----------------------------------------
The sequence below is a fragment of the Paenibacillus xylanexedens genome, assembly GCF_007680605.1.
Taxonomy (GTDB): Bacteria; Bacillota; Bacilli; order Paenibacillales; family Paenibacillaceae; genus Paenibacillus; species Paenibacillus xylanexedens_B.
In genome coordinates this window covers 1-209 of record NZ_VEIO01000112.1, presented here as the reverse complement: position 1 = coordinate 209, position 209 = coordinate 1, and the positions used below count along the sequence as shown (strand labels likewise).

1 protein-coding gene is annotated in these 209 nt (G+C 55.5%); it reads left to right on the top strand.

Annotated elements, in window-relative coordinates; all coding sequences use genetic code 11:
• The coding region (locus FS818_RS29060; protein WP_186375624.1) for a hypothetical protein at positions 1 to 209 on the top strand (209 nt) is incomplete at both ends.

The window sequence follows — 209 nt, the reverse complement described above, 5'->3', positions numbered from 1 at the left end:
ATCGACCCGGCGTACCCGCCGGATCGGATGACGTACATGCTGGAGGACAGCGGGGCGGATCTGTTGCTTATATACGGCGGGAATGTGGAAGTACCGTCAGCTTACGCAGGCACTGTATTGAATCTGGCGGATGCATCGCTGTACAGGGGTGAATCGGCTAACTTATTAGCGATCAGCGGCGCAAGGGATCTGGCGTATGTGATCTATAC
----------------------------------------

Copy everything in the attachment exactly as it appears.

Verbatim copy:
The sequence below is a fragment of the Paenibacillus xylanexedens genome, assembly GCF_007680605.1.
Taxonomy (GTDB): Bacteria; Bacillota; Bacilli; order Paenibacillales; family Paenibacillaceae; genus Paenibacillus; species Paenibacillus xylanexedens_B.
In genome coordinates this window covers 1-209 of record NZ_VEIO01000112.1, presented here as the reverse complement: position 1 = coordinate 209, position 209 = coordinate 1, and the positions used below count along the sequence as shown (strand labels likewise).

1 protein-coding gene is annotated in these 209 nt (G+C 55.5%); it reads left to right on the top strand.

Annotated elements, in window-relative coordinates; all coding sequences use genetic code 11:
• The coding region (locus FS818_RS29060; protein WP_186375624.1) for a hypothetical protein at positions 1 to 209 on the top strand (209 nt) is incomplete at both ends.

The window sequence follows — 209 nt, the reverse complement described above, 5'->3', positions numbered from 1 at the left end:
ATCGACCCGGCGTACCCGCCGGATCGGATGACGTACATGCTGGAGGACAGCGGGGCGGATCTGTTGCTTATATACGGCGGGAATGTGGAAGTACCGTCAGCTTACGCAGGCACTGTATTGAATCTGGCGGATGCATCGCTGTACAGGGGTGAATCGGCTAACTTATTAGCGATCAGCGGCGCAAGGGATCTGGCGTATGTGATCTATAC